Using the average price to earnings ratio, the data conveys us a high result, thus it is more favorable than by using the relative ratio.

**Enterprise Value (EV)/Earning Per Share (EPS) or (EV/EPS) **

The use of this ratio is to separate price and earnings in enterprise value. By dividing the enterprise value to projected earnings (EPS), the result represents the price (P/E) and the difference represents the earnings (EPS).

The EV/EPS valuation tells us that the price (P/E) was 47 percent and the earnings (EPS) was 53 percent average. This means that, out of the enterprise value per share, the price was nearly half and earnings were a little more than half. This is the price that the investor is willing to pay.

This might indicate that the stock of GME was trading at fair value.

**Enterprise Value (EV)/ Earnings Before Interest, Tax, Depreciation, and Amortization (EBITDA) or (EV/EBITDA). **

This metric is used in estimating business valuation. It compares the value of the company inclusive of debt and other liabilities to the actual cash earnings exclusive of non-cash expenses.

The EV/EBITDA valuation tells us that it will take an average of 6 years to cover the costs of buying the entire business. In other words, it will take 6 times the cash earnings to cover the costs of purchasing.

This metric is also used to gauge the profitability of the company. Digging into the financials of GameStop, it shows that the net earnings were 4 percent average. The company had a free cash flow of 2007 to ttm9 2012.

**In conclusion,**

The market capitalization for GameStop was deteriorating at a rate of 641 percent. Its total debt was 7.3 percent and its cash and cash equivalent was 15 percent. Thus the enterprise value was lesser of 8 percent than the market value. Purchasing the entire business to date, November 6, 2012, will cost $2.9 billion at $21.32 per share. Today’s market price was $23.72 per share.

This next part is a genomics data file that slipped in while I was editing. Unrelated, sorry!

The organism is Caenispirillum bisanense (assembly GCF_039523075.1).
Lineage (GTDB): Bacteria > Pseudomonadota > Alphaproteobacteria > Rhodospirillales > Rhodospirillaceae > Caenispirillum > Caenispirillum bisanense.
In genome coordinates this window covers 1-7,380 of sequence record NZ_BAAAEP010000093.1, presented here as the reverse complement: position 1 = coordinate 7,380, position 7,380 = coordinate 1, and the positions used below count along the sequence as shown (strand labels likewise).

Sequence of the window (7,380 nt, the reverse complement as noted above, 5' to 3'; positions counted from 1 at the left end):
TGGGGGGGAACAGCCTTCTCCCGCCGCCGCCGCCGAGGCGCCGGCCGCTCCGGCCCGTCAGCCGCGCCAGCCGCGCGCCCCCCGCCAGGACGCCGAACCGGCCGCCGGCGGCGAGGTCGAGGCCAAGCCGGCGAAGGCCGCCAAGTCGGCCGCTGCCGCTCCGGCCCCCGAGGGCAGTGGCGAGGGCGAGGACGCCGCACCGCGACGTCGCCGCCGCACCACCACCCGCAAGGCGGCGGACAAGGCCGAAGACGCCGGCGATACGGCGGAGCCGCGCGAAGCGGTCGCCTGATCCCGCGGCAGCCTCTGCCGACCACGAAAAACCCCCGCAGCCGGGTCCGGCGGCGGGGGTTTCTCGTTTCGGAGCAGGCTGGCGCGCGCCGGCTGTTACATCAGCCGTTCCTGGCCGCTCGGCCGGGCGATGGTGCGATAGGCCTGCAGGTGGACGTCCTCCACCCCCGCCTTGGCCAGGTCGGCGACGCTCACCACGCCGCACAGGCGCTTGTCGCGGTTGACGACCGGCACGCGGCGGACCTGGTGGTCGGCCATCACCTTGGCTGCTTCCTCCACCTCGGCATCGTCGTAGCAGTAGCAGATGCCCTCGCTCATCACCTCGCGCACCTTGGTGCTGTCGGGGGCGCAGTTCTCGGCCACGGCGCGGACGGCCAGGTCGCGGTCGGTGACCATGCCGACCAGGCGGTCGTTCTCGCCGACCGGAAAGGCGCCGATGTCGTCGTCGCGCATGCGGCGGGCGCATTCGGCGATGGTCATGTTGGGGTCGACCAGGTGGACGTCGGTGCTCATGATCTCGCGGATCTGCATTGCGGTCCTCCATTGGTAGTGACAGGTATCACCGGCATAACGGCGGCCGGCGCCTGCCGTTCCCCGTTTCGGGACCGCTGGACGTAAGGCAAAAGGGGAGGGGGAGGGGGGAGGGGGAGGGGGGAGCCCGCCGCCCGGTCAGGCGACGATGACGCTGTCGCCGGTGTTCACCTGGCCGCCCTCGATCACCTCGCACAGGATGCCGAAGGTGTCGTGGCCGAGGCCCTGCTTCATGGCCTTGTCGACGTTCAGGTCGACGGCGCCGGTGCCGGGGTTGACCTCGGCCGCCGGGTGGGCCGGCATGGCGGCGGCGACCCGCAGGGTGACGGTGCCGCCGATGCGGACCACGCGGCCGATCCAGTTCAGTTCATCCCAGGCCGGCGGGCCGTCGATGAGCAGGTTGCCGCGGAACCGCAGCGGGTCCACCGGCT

The net current asset value method, tells us that the price was overvalued because the market value was greater than the 66 percent of NCAV ratio. Thus indicating that the price was expensive. On the other hand, MC/NCAV method shows that the price was overvalued because the ratio exceeded the 1.2 ratios. Thus indicating the price was expensive, therefore, the stock of GameStop has not passed the stock test.

#### The margin of safety

Moreover, the margin of safety on GameStop was averaging 69 percent. The sustainable growth rate was $14.62 while the annual growth rate was $38.23. On the other hand, the return on equity was 14.85 percent while the earnings per share were $2 average.

The price was undervalued because the enterprise value was lesser by 22 percent against the P/E*EPS ratio. While the EV/EPS tells us that the price (P/E) was a 47 percent and the earnings (EPS) was 53 percent.

#### Relative valuation

The EV/EBITDA valuation indicates that it will take 6 years to cover the costs of purchasing the business. In other words, it will take 6 times the cash earnings to cover the costs of buying GameStop.

Overall, the stock of GME was trading at a price that was fair value. Therefore, I recommend a **HOLD** on the stock of GameStop Corp.

Research and Written by Cris

No comments yet. You should be kind and add one!